09 December 2022

52 for '22: Marty

MovieMarty (1955)
Method: Netflix DVD

Why Did I watch this?

Oh, lots of reasons. It's a Best Picture winner, one of my uncle's favorite films, and a notable film in every possible listing ever. I can't believe it took me so long to dive into. It's not a long film, either. But for the exact reason, buddy we're pretty much at the end of the line on this list for 2022!

What Did I know ahead of time?

I knew quite a bit. I knew Ernest Borgnine was in it and it made him a star. I had forgotten about just how many accolades it got (BP, Actor, Screenplay, and Director). I knew the general just of it - it stars this guy Marty and he goes on an adventure or whatever. I thought it was going to be a bit more comedic, it really wasn't that funny. But compelling!

How Was It?

I don't know how this thing won Best Picture, it feels like this kind of film would never win that today. It's extremely light and airy and doesn't deal with any major societal issue except for Ernest Borgnine getting laid. Where Marty succeeds though, is that despite the fact that it's not epic in scope (either in plot or theme), it insanely executes exactly what it's trying to do.

Screenplay I can see. It's that rare kind of film where as you're watching it you can notice how tight and crisp the writing is. This thing is a beautiful 90 minutes and there's not a lick of fat on the bone. The characters are fully formed from the get go, and you understand Marty's problem right away - dude needs to get laid. It really only worries about that singular concept and spins it until it ends.

There's a little more to it than that. Marty is constantly harangued for being a 34-year old Bachelor in NEW YORK CITY. I mean, whatever, clearly, but the dude gets it from all angles! His mother, his friends, the little old ladies that stop by his butcher shop. It's insane. And this coasts on the strength of Borgnine's charisma. Marty could assuredly be a weird, creepy incel, but he plays it so sweet and innocent. He's really just trying to make people happy, but he himself is unhappy. He doesn't need to hear it from everyone because it's his own internal monologue.

And we don't need too much dialogue to show this. You get it from his face, his mannerisms, and everything he does. His mom convinces him to go to the Dance and there he picks up "a real dog" and bless Betsy Blair's heart for taking a role where every other character in the film comments on how ugly she is. Apparently she was a communist and blacklisted, so maybe that's why she was okay in a thankless role, but that's neither here nor there. She does great work as a relatively simple woman, but one who staunchly defends herself when pressed. Did Marty try to rape her? That's for the problematic section.

This poor girl, she's on a blind date at the same dance and her dude is immediately turned off and tries to score with another bird. He literally pays someone off to dance with her instead. At least he's thinking of her. Most of the middle part of the movie is Marty putting hoes before bros and having a positively charming time with her.

Then the other shoe drops. Before he meets Clara everyone says he needs to find a girl. Then he finds a girl, he's really happy, and everyone says she's a dog and he shouldn't be with her. There's a few things things going on here - first, his mother and friends realize they'll lose the Marty they can rely on if he actually finds a dame. They're also jealous and try to talk him out of it. These old single guys are trying to cling to the last remnants of their bachelorhood and they're more comfortable doing what they've always done and wallowing in their self-pity rather than recognize that they could find happiness. They are actually the ones stuck in the status quo. Marty is ready to move on and be an adult and it scares the hell out of them.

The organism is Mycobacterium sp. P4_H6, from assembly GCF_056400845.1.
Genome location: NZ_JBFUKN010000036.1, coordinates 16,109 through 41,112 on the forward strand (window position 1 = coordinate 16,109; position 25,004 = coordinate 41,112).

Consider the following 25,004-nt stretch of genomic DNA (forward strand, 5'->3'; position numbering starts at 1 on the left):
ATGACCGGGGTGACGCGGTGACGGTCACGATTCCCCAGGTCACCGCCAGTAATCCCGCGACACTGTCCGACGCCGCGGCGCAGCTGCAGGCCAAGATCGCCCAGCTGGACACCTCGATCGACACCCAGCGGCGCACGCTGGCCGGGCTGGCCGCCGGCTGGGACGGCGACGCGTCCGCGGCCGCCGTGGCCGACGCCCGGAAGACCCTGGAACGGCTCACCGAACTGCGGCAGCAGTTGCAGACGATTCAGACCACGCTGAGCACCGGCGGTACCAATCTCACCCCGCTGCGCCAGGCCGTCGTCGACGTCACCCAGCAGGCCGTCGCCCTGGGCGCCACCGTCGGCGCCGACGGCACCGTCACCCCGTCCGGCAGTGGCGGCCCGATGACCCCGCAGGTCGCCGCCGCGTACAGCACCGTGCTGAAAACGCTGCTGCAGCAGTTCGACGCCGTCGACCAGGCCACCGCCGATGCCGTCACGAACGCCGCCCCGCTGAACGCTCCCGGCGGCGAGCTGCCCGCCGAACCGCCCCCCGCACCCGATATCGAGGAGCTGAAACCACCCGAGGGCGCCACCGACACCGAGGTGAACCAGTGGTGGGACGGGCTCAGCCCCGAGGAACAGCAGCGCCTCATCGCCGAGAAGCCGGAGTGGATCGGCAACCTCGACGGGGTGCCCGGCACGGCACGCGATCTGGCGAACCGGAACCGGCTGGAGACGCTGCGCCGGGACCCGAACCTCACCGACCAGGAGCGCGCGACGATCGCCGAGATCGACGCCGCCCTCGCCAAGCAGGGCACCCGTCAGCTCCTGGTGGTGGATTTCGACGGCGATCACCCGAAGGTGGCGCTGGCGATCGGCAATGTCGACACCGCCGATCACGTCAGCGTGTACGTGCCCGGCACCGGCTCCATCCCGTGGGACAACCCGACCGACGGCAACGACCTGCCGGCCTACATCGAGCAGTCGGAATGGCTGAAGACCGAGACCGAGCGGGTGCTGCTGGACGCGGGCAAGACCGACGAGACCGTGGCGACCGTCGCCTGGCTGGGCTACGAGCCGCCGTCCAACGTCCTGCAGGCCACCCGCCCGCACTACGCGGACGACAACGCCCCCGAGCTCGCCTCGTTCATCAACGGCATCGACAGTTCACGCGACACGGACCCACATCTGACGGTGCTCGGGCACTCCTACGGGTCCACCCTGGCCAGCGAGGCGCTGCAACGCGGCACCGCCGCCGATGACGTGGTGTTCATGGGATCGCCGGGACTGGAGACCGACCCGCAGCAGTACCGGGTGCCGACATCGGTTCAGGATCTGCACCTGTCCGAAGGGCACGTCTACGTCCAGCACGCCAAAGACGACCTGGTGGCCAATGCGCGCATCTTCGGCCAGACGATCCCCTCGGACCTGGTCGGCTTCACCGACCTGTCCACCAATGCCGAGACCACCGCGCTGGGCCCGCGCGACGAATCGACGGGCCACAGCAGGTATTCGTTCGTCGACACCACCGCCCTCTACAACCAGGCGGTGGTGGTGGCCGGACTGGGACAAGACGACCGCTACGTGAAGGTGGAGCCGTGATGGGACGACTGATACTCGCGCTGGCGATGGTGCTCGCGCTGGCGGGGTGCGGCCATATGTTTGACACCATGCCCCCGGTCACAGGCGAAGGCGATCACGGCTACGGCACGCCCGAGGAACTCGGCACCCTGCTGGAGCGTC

There's this ode to lip service, like people claim they want the best for their loved ones, but it's really a selfish act. And Marty is so self-less that he lets himself be manipulated. There is a great side-bit with his cousin whose mother is driving his wife insane. He seems complacent at first, which I thought was a great bit, but then blows up when he's in a situation that he controls (ie no mothers or aunts present), and appears pretty abusive. He's also jealous of Marty's single way of life, but Marty knows that he'll treat his woman right and be able to own the butchershop and be happy. Every other character is pulling him back. And bless his heart, he just lets them.

I got a supremely gay vibe from his friend, too. Like, him and Marty were definitely gay together. A lot of jealousy there for sure. C'mon, you can't watch this in 2022 and think anything different. Two stag dudes going to the Hayseed Dance. You gotta love it. Either that or incels. It's also easy to view this from 2022 picturing a lot of nerds that think women suck because they don't like them. I'm not sure if it's refreshing or not to remember that this concept goes back way farther than Trump.

There is a lot going on here, and some really complex character work, but it's all done at the fridge, not on the screen. Marty is good, man. And it doesn't really try to hit you over the head with anything. It's mostly subtle and super light drama. It's how it gets you! It sneaks up on you. It's a very well done movie.

This was longtime TV director Delbert Mann's first feature but the lighting and composition is supreme. Marty's mother's house is dark and old but his face is so round and captures a ton of light. There are crowd shots in small aspect ratios and a really wide variety of shading in its black and white cinematography. It's pretty to look at! I always love movies that find some beauty in the extremely ordinary.

Marty is good. Go watch it!

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